Miranda Hanson deflects attention the same way she defends a soccer net: extremely well.
The senior goalkeeper for the Mountlake Terrace Hawks girls soccer team is undeniably a gifted athlete. Just check her resume:
* four-year starter
* two All-Wesco South first team selections
* 18 career shutouts
* a scholarship offer to play for Seattle University (which she verbally accepted last month)
The list goes on and on.
But no matter how many honors Hanson collects, she refuses to admit she’s more special than any other player on Mountlake Terrace, which is 7-2-1 and tied for second place in the Western Conference South Division.
“We don’t have a (star) player, and everybody contributes,” Hanson said last week after practice. “Nobody’s earning publicity (as an individual).”
Well, thanks to this story that last part is no longer true. But Hanson sure put up a good fight. “I don’t like talking about myself. I’d rather have my team highlighted,” she said.
The 5-foot-7 Hanson becomes a brick wall on the field, diving, leaping, challenging and reaching to shut down her opponent. She’s just as skilled at foiling a curious reporter.
Fortunately, others were eager to gush about Hanson.
“She’s the total package. She’s the best keeper I’ve ever seen play at the high school level,” said Jerry Myers, Terrace’s coach the last 23 seasons.
Hanson started immediately as a freshman and will likely become the school’s first three-time team Most Valuable Player (girls or boys). Outside training has a lot to do with Hanson’s success, Myers said: “She came to the high school already a really good player. She didn’t learn her skills from (me).”
Since age 13, Hanson has worked with former Seattle Pacific University goalkeeper Chuck Granade, who is now the Seattle Sounders men’s goalkeeper coach. Hanson said training sessions with Granade boosted all areas of her net game. “I just worked hard and put everything into it. He pushed me hard and took me a step further than I might have gone,” said Hanson, who also gained valuable experience playing eight seasons with the Terrace-based Northwest Nationals Premier Soccer Club. She played for teams that won three state titles and a regional championship.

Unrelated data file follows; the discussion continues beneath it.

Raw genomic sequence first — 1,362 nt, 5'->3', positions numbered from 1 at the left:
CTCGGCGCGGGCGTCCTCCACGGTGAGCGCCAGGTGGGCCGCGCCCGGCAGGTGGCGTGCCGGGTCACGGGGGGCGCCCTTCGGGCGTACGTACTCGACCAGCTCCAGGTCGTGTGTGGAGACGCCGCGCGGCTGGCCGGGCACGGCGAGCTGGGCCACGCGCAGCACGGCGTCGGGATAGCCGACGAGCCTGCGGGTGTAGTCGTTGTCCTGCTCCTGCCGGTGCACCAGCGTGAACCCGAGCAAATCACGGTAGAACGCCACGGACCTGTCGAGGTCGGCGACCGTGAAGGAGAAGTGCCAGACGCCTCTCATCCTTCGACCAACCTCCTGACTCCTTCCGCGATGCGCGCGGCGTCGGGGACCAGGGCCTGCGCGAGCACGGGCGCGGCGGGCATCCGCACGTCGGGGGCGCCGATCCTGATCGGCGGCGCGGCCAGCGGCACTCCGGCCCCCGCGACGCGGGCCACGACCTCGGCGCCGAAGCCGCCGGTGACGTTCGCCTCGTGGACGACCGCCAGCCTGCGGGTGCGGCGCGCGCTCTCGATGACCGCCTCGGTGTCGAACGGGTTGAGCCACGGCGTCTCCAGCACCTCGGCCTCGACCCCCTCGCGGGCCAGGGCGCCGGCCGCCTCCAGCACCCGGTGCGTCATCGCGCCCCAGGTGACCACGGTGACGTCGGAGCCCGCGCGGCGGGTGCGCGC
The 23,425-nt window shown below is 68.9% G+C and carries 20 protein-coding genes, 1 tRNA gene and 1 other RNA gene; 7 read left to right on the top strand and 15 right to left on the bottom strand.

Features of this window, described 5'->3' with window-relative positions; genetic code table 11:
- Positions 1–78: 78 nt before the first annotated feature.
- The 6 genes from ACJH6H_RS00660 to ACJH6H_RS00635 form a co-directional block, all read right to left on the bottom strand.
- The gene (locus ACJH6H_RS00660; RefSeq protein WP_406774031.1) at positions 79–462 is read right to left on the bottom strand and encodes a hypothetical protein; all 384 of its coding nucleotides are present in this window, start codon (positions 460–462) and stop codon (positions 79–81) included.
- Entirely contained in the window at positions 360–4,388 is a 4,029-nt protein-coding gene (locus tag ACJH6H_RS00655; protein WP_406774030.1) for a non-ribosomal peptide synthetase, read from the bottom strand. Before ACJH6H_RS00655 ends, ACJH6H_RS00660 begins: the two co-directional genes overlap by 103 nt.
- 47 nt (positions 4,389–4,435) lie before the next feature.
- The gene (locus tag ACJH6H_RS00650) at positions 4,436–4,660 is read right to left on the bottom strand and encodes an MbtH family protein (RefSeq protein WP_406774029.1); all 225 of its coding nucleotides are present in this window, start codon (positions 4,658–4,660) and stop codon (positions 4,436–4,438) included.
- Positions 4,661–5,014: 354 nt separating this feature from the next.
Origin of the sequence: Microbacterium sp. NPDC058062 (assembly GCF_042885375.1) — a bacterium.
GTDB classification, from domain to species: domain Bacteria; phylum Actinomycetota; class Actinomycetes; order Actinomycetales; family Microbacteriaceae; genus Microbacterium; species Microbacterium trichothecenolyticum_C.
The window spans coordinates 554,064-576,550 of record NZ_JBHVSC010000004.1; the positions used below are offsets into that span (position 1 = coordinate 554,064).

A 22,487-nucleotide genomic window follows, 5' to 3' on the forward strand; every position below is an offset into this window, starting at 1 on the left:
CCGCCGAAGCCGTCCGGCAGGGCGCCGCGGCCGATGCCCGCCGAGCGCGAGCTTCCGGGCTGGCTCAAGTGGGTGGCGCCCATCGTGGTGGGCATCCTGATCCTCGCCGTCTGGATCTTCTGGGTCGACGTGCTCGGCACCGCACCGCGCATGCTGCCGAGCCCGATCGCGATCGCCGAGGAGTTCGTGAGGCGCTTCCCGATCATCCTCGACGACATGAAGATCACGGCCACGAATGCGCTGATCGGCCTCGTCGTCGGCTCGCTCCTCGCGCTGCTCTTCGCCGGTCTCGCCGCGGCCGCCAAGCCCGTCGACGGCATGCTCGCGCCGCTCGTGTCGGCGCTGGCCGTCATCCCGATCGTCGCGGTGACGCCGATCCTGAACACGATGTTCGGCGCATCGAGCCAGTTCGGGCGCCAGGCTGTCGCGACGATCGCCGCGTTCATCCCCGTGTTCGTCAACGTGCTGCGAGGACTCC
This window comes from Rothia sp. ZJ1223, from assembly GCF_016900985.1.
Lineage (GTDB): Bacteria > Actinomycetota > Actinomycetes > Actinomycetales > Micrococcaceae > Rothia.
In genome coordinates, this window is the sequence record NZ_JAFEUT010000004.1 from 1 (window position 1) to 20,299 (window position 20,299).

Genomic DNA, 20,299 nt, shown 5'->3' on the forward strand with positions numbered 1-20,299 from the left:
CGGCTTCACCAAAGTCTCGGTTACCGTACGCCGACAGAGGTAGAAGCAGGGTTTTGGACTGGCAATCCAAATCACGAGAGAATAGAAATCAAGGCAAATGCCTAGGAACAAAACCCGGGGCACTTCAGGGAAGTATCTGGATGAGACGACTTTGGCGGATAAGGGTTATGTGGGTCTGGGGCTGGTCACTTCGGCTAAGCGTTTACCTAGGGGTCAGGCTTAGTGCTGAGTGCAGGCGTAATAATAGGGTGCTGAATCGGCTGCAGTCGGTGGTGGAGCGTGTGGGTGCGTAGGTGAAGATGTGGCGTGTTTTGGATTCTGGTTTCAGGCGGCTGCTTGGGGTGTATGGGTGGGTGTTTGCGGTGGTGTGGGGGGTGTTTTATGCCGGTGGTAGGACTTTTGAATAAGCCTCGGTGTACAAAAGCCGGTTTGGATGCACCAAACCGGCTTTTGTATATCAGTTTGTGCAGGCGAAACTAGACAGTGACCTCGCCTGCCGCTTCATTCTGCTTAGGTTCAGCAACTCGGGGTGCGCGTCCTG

“She puts so much time (into soccer) with her other team and she’s so dedicated to what she does,” said Terrace forward Laurelle LaCasse.
With all the success Hanson has had, it’s incredible to think that she essentially became a keeper by default. She first tried the position at age 5 for the Terrace Brier Soccer Club because “nobody else liked it,” Hanson said. “If I was the only one who was gonna play it, then I’d get a lot of playing time.”
“It’s kind of fun,” Hanson said of being a goalie. “It’s just like you’re diving all around. It’s different than other positions.”
As for other positions, Hanson has shown she’s much more than a talented keeper. This season, for the first time in her career at Terrace, she’s contributing in the field. She played center midfielder in the second half of a few comfortable victories.
“She’s great at feeding the ball: putting it to the outside, to the wings, to the forwards, dropping it back,” Myers said. “She has a lot of composure, a lot of poise, and we like the way she controls the middle.”
Even when she’s in at keeper, Hanson often vacates her net to take free kicks well downfield. She has two assists and four goals, second-most on the team, including the game-winner from about 45 yards out to beat Shorecrest 2-1 in overtime on Sept. 28.
“Really, any kick that I feel we have a good chance to score on, she’s taking it. And it’s worked very well for us so far,” Myers said.
Hanson excels in multiple roles, but her stellar work as a goalkeeper means the most to Terrace, which hopes to make a playoff run with a team that returned 13 varsity contributors, including senior defenders Melissa Horton and Megan McGuire. The three experienced co-captains give Terrace a chance to win every game. The Hawks allowed just three goals in their first eight games.
Kamiak (6-3-1) scored two early goals against Terrace on Thursday but Hanson responded, making many of her eight saves in the second half as the Hawks rallied for a 2-2 tie. “She has a calm confidence,” Kamiak coach Beth Stewart said. “She doesn’t seem to get freaked out or let a goal being scored on her rattle her. … She’s obviously very talented.”
Hanson’s distaste for the spotlight keeps Terrace united. “Our team just gets along so well,” said LaCasse, who has scored a team-high seven goals. “We have fun at practice and we have fun at games. There’s no real conflicts between our teammates.”
Asked what word describes Hanson’s game-time demeanor, LaCasse and Myers agreed on “intense.”
Hanson is very aggressive and quick, LaCasse said – and did she mention aggressive? “She goes hard. I’m definitely intimidated by her,” said LaCasse.
“Obviously, she’s a very valuable player to us,” Myers said, “and it’d be great if we had two Mirandas.”
With Hanson’s ability to dominate in the net and in the field, sometimes it seems like Terrace does.